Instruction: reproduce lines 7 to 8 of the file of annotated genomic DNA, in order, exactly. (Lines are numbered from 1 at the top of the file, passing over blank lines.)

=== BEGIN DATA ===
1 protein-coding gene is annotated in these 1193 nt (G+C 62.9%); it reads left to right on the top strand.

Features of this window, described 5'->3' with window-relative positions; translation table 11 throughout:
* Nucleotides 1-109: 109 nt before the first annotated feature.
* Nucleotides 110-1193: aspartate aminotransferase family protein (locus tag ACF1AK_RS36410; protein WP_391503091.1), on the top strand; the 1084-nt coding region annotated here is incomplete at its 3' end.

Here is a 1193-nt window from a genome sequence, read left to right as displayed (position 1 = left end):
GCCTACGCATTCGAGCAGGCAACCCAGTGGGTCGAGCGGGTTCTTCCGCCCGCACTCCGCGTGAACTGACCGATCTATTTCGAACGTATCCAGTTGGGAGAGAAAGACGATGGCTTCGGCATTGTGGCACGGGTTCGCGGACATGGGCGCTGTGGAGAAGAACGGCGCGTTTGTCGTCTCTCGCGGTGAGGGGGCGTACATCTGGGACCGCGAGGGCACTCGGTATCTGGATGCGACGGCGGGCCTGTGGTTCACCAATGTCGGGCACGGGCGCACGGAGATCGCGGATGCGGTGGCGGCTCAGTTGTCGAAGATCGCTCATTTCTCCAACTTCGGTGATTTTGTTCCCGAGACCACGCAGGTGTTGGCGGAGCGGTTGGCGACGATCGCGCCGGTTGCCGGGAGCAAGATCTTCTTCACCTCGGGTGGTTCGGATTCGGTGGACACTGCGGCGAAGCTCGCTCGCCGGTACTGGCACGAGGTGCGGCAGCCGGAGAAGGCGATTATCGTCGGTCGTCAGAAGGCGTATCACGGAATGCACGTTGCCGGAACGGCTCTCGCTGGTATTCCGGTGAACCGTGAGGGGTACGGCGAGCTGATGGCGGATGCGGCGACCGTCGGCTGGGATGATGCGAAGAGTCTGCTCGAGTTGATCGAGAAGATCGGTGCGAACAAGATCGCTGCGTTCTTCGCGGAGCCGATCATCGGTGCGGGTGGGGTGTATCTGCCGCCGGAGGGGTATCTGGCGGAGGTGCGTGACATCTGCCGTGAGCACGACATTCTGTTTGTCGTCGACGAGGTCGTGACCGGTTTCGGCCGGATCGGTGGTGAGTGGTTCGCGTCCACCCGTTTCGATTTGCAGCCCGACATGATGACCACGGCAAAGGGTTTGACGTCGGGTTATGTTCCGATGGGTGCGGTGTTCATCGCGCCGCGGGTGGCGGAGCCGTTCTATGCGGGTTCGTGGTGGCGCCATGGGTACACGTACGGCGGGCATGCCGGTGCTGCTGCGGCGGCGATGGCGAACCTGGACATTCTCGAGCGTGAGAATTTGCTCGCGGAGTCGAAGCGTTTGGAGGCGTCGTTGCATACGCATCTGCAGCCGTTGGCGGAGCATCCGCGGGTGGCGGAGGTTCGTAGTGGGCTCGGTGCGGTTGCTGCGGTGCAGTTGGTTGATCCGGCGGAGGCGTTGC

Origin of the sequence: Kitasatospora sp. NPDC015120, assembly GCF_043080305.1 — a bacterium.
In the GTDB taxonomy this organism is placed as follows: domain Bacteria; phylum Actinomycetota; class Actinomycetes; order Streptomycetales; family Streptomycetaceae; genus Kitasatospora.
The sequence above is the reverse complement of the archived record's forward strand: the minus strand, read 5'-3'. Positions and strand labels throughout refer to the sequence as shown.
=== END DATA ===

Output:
Origin of the sequence: Kitasatospora sp. NPDC015120, assembly GCF_043080305.1 — a bacterium.
In the GTDB taxonomy this organism is placed as follows: domain Bacteria; phylum Actinomycetota; class Actinomycetes; order Streptomycetales; family Streptomycetaceae; genus Kitasatospora.